State of Genderal Educ LO7116
Wed, 1 May 1996 22:47:19 -0400

Replying to LO7037 --

I appreciate John Paul Fullerton's effort in researching and validating my
statement that the "data" (a supposed research finding that proved that their
were serious behaivioral changes evident in schools today) supporting claims
that the social enviornment had deteriorated so badly that education at the
high school level could not be expected to succeed was not true. John's
actions demonstrate the real excitement of a learning organization, one in
which their is a real desire to look at one' own assumptions and beliefs and
a williness develop new models of "reality."

However his final comment presents me with a learning problem which I am
presently challenged by in my work:

>"The lists' broad sweep ignores that some public schools are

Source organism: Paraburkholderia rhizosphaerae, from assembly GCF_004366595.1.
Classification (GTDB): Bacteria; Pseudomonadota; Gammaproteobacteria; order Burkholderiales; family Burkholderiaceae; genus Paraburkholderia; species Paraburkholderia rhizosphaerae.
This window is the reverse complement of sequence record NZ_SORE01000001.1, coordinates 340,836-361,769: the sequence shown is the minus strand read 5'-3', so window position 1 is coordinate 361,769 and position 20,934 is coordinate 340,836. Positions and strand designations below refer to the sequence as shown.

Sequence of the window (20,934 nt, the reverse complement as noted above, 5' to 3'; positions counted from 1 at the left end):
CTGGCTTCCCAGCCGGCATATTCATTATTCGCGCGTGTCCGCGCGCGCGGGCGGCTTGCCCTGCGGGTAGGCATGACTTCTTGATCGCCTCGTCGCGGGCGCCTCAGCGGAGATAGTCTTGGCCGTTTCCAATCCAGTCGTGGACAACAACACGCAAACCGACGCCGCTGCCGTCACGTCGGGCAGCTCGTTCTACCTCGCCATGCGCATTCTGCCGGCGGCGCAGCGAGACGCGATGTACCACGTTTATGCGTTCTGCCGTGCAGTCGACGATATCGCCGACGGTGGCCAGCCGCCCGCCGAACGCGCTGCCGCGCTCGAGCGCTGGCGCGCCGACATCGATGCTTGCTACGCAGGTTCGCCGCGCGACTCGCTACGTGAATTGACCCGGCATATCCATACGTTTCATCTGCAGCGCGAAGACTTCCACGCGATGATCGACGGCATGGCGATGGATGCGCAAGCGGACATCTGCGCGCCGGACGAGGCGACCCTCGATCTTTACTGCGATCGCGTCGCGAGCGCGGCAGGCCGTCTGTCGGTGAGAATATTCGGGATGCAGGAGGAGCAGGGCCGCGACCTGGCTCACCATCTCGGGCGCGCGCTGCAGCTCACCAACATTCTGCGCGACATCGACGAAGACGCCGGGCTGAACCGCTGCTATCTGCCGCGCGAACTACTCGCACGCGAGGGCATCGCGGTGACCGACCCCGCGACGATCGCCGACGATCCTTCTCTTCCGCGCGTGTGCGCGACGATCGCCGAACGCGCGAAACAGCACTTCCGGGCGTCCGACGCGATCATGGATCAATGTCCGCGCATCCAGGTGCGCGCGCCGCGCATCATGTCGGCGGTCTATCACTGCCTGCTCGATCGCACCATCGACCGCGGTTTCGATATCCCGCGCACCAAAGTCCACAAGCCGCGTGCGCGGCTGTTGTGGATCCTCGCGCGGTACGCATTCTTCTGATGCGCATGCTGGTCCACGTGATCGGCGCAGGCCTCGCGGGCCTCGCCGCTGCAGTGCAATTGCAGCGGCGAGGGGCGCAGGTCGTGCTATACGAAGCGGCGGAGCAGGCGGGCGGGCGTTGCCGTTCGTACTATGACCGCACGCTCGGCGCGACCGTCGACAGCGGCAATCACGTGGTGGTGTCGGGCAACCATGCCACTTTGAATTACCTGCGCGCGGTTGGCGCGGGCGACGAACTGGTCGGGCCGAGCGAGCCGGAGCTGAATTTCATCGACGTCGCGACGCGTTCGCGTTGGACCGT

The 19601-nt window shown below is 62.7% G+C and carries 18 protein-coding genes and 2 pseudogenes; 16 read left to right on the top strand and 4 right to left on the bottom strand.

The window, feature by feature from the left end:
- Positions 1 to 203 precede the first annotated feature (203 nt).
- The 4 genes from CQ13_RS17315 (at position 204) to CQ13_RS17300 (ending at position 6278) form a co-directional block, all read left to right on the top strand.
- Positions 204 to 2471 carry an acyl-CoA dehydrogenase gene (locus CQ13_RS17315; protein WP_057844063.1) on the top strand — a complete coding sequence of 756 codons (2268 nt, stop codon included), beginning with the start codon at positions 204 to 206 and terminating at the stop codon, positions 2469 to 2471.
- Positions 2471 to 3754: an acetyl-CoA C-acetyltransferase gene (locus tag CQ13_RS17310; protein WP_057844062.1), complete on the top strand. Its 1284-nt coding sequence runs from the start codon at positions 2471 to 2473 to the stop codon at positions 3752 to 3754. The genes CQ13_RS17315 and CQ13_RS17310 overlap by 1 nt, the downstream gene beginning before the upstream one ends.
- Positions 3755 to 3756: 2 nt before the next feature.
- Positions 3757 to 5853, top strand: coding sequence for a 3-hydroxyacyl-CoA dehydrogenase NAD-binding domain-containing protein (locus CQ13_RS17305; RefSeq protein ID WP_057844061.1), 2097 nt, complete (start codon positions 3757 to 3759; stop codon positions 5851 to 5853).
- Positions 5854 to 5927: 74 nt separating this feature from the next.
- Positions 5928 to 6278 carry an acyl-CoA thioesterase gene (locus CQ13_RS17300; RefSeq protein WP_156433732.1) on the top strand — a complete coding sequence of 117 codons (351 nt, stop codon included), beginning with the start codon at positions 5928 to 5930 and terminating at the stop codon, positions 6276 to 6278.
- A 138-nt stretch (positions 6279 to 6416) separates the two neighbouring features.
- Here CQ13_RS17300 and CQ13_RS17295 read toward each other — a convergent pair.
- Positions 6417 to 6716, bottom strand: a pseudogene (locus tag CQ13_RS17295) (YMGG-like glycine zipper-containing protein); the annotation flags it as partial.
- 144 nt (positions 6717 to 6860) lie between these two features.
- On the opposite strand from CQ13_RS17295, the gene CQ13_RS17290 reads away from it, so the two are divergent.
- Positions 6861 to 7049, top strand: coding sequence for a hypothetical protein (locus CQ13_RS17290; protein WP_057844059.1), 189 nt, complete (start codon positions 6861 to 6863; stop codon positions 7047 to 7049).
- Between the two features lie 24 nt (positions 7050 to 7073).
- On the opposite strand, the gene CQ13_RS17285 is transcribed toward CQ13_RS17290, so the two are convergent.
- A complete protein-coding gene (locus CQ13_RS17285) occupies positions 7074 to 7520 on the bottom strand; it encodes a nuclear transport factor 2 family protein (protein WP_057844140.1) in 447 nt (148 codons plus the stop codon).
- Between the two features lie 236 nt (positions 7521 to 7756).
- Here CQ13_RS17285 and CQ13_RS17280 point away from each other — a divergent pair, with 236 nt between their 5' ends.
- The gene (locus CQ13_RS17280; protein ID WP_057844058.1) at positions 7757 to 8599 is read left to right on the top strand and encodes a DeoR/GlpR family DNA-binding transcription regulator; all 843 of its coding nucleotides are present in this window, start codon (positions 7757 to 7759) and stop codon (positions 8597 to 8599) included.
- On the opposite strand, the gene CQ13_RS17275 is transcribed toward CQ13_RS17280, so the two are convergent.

>devastated by violence and substance abuse and others hardly touched
>at all. They should not guide our choices on education policy."

>To me, that seems fair to some extent. I still believe school
>discipline to be significantly different now than in 1940; however,
>others know more about this than me.

When data does not support belief, we are challenged to trust the efforts
of others. Trust becomes necessary when I am asked to try a new, and
perhaps risky, behaivior because someone other than me has found new
information. The question is, what creates the trust necessary to risk
acting on new learnings?

Martin Levine


Learning-org -- An Internet Dialog on Learning Organizations For info: <> -or- <>